This may just be the kind of turn around that Sprint needs to reduce it’s high churn rate (customer retention). It might even be the beginning of a shift for Sprint from a mobile phone provider to a wireless broadband provider. While this might seem far fetched to some, a similar shift occurred when Apple released the iPod, iPhone and accompanying iTunes store.

When WiMAX is launched, the mobile broadband service will be offered. More advanced services like VoIP and Wireless HDTV will launch eventually but probably not in the first couple of months.

Tts likely competitors will be T-Mobile, Alltel, AT&T, and Verizon. All carriers provide a similar wireless broadband service through their 3G networks . As we mentioned earlier, 3G’s average speeds would be much slower than WiMAX.

With that in mind, it’s no wonder as to why

AT&T has been trying to get the FCC to block the Sprint/Clearwire merger.

They’d provide AT&T (not just AT&T Wireless) with some steep competition for just about all the services they offer.

In order to compete head to head, Verizon, Alltel and AT&T (no word from T-Mobile) have plans to launch Long Term Evolution networks (LTE).

When this launches, WiMAX will have serious contenders. LTE proposes to have a theoretical max download of 326 Mbps (real world averages will be less). The good news for Clearwire is that LTE won’t be ready to launch until 2010. That’s almost a 2 year head start for market penetration.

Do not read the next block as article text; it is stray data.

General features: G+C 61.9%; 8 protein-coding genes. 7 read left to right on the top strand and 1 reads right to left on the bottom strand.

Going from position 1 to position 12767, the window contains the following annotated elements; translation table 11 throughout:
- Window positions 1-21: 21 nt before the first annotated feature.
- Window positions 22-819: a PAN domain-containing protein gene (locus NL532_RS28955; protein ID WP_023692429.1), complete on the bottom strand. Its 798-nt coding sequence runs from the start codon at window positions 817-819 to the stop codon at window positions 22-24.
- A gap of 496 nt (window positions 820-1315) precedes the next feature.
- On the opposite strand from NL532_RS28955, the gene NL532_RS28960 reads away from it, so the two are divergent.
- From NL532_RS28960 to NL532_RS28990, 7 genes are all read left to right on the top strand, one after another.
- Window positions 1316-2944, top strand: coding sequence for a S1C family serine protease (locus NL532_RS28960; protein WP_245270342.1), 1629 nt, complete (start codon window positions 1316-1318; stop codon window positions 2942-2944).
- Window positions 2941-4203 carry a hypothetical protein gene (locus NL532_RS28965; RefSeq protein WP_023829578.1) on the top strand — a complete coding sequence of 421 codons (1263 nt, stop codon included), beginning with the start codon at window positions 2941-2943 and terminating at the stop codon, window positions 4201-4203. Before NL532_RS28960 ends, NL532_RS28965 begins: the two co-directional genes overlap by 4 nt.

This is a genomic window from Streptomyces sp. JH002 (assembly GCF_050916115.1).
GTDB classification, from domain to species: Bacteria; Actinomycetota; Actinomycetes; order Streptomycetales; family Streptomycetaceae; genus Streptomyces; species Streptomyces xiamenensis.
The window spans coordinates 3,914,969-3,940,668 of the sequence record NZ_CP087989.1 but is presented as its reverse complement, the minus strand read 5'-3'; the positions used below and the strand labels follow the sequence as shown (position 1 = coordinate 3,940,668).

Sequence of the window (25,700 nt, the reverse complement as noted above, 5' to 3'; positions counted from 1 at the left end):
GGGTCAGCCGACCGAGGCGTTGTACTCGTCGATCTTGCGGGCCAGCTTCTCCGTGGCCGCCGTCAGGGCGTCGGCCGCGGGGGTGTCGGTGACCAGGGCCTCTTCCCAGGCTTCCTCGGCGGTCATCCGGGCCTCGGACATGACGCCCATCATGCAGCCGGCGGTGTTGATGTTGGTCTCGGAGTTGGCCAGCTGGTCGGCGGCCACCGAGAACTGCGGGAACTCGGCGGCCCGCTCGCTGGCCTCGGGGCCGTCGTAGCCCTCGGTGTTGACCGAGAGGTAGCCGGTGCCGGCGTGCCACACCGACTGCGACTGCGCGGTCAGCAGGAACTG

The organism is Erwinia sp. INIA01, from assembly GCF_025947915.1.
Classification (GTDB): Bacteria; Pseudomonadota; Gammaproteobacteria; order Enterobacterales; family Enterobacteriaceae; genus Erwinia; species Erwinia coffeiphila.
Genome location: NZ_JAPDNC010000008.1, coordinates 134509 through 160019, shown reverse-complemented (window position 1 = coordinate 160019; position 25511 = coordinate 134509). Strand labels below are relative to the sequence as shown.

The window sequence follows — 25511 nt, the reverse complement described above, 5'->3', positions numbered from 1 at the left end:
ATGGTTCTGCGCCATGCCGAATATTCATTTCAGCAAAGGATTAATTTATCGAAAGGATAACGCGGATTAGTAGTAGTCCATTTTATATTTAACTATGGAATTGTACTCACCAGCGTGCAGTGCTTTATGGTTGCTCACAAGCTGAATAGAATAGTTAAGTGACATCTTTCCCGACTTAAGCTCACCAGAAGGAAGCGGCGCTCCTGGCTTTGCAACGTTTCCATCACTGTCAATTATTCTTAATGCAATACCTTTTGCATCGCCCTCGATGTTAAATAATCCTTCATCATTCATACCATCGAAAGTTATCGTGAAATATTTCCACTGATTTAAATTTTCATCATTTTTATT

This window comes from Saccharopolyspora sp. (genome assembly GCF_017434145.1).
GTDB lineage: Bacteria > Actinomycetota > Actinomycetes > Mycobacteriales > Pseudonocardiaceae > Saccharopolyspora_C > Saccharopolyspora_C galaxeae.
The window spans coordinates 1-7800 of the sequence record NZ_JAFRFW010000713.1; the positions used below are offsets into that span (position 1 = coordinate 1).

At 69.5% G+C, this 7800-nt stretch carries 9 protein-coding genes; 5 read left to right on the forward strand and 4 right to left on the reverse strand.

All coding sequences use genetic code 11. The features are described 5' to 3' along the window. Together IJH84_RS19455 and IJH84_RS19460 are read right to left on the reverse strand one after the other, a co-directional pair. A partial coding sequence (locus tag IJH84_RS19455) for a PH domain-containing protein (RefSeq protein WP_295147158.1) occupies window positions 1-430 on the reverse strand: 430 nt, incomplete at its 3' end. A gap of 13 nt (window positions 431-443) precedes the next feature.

Another competing technology is Ultra Mobile Broadband (UMB), an evolution of current EV-DO technology. However, it may never see the commercial light of day. More on that here.


Sorry, you can’t get it just yet my friend…unless you’re in Baltimore. If you are, hop over to Xohm Sprint 4G.

At the precise millisecond it is available for the rest of us, expect this article to be updated with an exact link on where you can get it.

*Update: Check The Xohm coverage tool to see if it’s in your area

view Xohm Coverage Tool

Subscribe to the Mobile Broadband Reviews RSS feed to get the word when WiMAX will be available to you. RSS Feed

For now, Sprint WiMAX (Xohm or Clearwire) will launch commercially in Baltimore (September, 2008). It’ll then be rolled out to Washington, DC and Chicago by the end of the year.

Related Reading:

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Long Term Evolution – 5 Things Everyone Should Know